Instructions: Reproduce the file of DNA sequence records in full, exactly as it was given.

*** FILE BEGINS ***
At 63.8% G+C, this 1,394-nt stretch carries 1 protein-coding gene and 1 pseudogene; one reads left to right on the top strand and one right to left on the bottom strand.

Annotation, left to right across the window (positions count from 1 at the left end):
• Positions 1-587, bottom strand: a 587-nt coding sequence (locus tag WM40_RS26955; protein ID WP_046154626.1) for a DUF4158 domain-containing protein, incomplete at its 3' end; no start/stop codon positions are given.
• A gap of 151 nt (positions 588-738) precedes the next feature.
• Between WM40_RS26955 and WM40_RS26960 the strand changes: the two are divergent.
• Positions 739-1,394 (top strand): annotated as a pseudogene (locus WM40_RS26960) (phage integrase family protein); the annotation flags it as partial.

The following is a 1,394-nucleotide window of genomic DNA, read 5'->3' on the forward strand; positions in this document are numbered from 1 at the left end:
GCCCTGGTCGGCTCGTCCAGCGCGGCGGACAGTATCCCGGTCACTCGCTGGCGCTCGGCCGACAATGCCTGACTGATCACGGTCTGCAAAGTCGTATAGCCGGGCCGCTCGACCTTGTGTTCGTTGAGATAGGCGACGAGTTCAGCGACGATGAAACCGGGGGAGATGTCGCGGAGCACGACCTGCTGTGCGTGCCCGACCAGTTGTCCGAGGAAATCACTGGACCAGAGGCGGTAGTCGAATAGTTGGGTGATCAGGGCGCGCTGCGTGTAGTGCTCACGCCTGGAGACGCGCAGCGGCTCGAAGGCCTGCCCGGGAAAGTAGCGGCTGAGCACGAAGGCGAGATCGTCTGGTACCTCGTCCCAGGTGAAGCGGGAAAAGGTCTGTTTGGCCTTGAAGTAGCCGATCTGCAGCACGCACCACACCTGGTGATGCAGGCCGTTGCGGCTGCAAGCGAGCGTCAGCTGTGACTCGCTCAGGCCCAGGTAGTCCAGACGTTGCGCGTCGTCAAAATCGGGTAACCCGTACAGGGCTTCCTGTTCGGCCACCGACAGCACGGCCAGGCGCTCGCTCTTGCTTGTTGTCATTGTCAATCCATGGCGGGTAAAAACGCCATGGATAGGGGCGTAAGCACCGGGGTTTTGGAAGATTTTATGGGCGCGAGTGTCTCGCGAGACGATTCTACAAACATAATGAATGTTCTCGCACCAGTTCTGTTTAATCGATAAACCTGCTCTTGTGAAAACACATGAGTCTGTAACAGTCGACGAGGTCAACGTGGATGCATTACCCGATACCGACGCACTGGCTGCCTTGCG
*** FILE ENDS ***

At 63.8% G+C, this 1,394-nt stretch carries 1 protein-coding gene and 1 pseudogene; one reads left to right on the top strand and one right to left on the bottom strand.

Annotation, left to right across the window (positions count from 1 at the left end):
• Positions 1-587, bottom strand: a 587-nt coding sequence (locus tag WM40_RS26955; protein ID WP_046154626.1) for a DUF4158 domain-containing protein, incomplete at its 3' end; no start/stop codon positions are given.
• A gap of 151 nt (positions 588-738) precedes the next feature.
• Between WM40_RS26955 and WM40_RS26960 the strand changes: the two are divergent.
• Positions 739-1,394 (top strand): annotated as a pseudogene (locus WM40_RS26960) (phage integrase family protein); the annotation flags it as partial.

The following is a 1,394-nucleotide window of genomic DNA, read 5'->3' on the forward strand; positions in this document are numbered from 1 at the left end:
GCCCTGGTCGGCTCGTCCAGCGCGGCGGACAGTATCCCGGTCACTCGCTGGCGCTCGGCCGACAATGCCTGACTGATCACGGTCTGCAAAGTCGTATAGCCGGGCCGCTCGACCTTGTGTTCGTTGAGATAGGCGACGAGTTCAGCGACGATGAAACCGGGGGAGATGTCGCGGAGCACGACCTGCTGTGCGTGCCCGACCAGTTGTCCGAGGAAATCACTGGACCAGAGGCGGTAGTCGAATAGTTGGGTGATCAGGGCGCGCTGCGTGTAGTGCTCACGCCTGGAGACGCGCAGCGGCTCGAAGGCCTGCCCGGGAAAGTAGCGGCTGAGCACGAAGGCGAGATCGTCTGGTACCTCGTCCCAGGTGAAGCGGGAAAAGGTCTGTTTGGCCTTGAAGTAGCCGATCTGCAGCACGCACCACACCTGGTGATGCAGGCCGTTGCGGCTGCAAGCGAGCGTCAGCTGTGACTCGCTCAGGCCCAGGTAGTCCAGACGTTGCGCGTCGTCAAAATCGGGTAACCCGTACAGGGCTTCCTGTTCGGCCACCGACAGCACGGCCAGGCGCTCGCTCTTGCTTGTTGTCATTGTCAATCCATGGCGGGTAAAAACGCCATGGATAGGGGCGTAAGCACCGGGGTTTTGGAAGATTTTATGGGCGCGAGTGTCTCGCGAGACGATTCTACAAACATAATGAATGTTCTCGCACCAGTTCTGTTTAATCGATAAACCTGCTCTTGTGAAAACACATGAGTCTGTAACAGTCGACGAGGTCAACGTGGATGCATTACCCGATACCGACGCACTGGCTGCCTTGCG